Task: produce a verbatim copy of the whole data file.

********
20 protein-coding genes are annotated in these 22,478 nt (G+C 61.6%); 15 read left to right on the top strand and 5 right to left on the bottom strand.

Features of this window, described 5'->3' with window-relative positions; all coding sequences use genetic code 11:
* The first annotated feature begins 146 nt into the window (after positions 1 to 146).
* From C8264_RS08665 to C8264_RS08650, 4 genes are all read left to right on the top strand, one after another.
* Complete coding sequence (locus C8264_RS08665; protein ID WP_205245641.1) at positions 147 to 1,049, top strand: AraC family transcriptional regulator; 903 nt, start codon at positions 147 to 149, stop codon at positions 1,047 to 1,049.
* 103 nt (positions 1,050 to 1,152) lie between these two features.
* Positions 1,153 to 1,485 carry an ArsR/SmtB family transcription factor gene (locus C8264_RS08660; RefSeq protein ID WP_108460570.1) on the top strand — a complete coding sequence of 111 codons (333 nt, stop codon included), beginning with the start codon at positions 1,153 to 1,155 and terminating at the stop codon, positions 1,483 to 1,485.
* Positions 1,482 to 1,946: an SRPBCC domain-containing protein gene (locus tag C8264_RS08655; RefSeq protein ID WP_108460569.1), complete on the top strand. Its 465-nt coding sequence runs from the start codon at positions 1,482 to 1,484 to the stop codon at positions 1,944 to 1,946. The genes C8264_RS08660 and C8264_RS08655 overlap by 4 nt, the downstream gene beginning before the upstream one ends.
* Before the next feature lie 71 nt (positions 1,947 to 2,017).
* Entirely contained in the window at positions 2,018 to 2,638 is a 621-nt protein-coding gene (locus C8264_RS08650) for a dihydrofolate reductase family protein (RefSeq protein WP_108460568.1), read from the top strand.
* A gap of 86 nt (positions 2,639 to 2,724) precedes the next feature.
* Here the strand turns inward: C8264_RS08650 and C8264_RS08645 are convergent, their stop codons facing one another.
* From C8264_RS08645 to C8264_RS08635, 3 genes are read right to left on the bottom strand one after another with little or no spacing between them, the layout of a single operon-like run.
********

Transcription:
20 protein-coding genes are annotated in these 22,478 nt (G+C 61.6%); 15 read left to right on the top strand and 5 right to left on the bottom strand.

Features of this window, described 5'->3' with window-relative positions; all coding sequences use genetic code 11:
* The first annotated feature begins 146 nt into the window (after positions 1 to 146).
* From C8264_RS08665 to C8264_RS08650, 4 genes are all read left to right on the top strand, one after another.
* Complete coding sequence (locus C8264_RS08665; protein ID WP_205245641.1) at positions 147 to 1,049, top strand: AraC family transcriptional regulator; 903 nt, start codon at positions 147 to 149, stop codon at positions 1,047 to 1,049.
* 103 nt (positions 1,050 to 1,152) lie between these two features.
* Positions 1,153 to 1,485 carry an ArsR/SmtB family transcription factor gene (locus C8264_RS08660; RefSeq protein ID WP_108460570.1) on the top strand — a complete coding sequence of 111 codons (333 nt, stop codon included), beginning with the start codon at positions 1,153 to 1,155 and terminating at the stop codon, positions 1,483 to 1,485.
* Positions 1,482 to 1,946: an SRPBCC domain-containing protein gene (locus tag C8264_RS08655; RefSeq protein ID WP_108460569.1), complete on the top strand. Its 465-nt coding sequence runs from the start codon at positions 1,482 to 1,484 to the stop codon at positions 1,944 to 1,946. The genes C8264_RS08660 and C8264_RS08655 overlap by 4 nt, the downstream gene beginning before the upstream one ends.
* Before the next feature lie 71 nt (positions 1,947 to 2,017).
* Entirely contained in the window at positions 2,018 to 2,638 is a 621-nt protein-coding gene (locus C8264_RS08650) for a dihydrofolate reductase family protein (RefSeq protein WP_108460568.1), read from the top strand.
* A gap of 86 nt (positions 2,639 to 2,724) precedes the next feature.
* Here the strand turns inward: C8264_RS08650 and C8264_RS08645 are convergent, their stop codons facing one another.
* From C8264_RS08645 to C8264_RS08635, 3 genes are read right to left on the bottom strand one after another with little or no spacing between them, the layout of a single operon-like run.